Coherent says it doesn’t comment on pending litigation. Cornell said via his attorneys that he “vehemently” denies all of Verition’s allegations of wrongdoing. “Many of the material allegations are inaccurate or untrue,” according to his statement. The statement added that he “provided exemplary expert witness services that met and surpassed the applicable standard of care,” and called the result a “successful outcome” for Verition, given “a Delaware legal environment that has become increasingly tougher on plaintiffs in appraisal cases.”
Verition asserts that the disclosure of Cornell’s talks with Verizon and Fischel wrecked the hedge funds’ case, since Verizon was able to make the point that Cornell’s “unvarnished” opinion, expressed in his emails, was “more revealing than anything Cornell wrote in his expert reports.”
In the event, Glasscock used the calculations of Verizon’s expert, Fischel, as the starting point for his own calculations. As the hedge funds asserted in their lawsuit against their own expert, “It is very difficult to win an appraisal case in this way.”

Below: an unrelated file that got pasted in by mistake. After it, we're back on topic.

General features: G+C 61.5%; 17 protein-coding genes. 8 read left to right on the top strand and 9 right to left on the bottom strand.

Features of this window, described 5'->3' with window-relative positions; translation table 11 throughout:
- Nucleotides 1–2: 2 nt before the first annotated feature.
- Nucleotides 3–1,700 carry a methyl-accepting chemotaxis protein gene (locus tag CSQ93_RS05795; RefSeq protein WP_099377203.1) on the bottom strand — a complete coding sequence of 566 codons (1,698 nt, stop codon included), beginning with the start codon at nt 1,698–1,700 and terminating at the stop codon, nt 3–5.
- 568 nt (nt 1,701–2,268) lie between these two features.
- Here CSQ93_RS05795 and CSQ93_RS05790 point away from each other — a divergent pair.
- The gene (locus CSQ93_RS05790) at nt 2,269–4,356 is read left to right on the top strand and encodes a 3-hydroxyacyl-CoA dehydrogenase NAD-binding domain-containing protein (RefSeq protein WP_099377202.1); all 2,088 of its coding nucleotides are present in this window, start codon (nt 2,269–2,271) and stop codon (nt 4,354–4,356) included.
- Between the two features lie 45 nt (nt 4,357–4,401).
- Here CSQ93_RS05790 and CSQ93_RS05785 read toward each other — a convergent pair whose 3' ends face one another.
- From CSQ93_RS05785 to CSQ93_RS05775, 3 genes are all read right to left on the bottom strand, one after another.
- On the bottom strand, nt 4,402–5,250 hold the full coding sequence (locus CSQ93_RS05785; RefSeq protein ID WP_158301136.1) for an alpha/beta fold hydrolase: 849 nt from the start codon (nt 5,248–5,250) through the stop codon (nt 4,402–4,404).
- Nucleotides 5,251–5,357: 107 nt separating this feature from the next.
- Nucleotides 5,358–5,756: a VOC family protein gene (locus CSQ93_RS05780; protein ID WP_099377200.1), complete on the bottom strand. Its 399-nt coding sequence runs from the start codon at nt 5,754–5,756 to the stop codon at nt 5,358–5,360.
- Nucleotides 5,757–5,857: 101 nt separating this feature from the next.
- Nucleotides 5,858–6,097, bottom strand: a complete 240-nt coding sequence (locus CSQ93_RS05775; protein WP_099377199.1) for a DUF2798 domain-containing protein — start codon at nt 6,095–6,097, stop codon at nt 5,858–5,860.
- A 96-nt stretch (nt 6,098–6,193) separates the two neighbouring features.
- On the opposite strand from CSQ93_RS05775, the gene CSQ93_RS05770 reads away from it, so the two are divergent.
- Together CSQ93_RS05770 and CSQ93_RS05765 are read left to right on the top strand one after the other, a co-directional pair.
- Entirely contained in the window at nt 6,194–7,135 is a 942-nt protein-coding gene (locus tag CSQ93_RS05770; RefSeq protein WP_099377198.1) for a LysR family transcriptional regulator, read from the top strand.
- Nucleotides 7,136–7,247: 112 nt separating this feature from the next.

Throughout early 2017, Verition dickered with Coherent over the Cornell bill. Coherent pointed out that its bill was never supposed to be “contingent on the opinions offered by the expert [or] the results of the litigation.” Nevertheless, perhaps sensing that it wasn’t on very firm ground, it offered to discount its bill from $1.35 million to $750,000 “as a gesture of goodwill and to settle any and all issues outstanding between our firms.”
Verition wasn’t having any of that. In a letter last December ultimately replicated almost word for word in its lawsuit, the hedge fund firm says it was “fraudulently induced” to enter into the contract with Coherent and demanded the full $35.7 million it says it lost (including interest). That’s where things stand just now.
Bloomberg’s Levine suggests that there are no broad lessons to be learned from this case, except for one, which we agree: If you’re an expert witness and really don’t believe in your client’s case, that’s all right — just don’t say so in an email.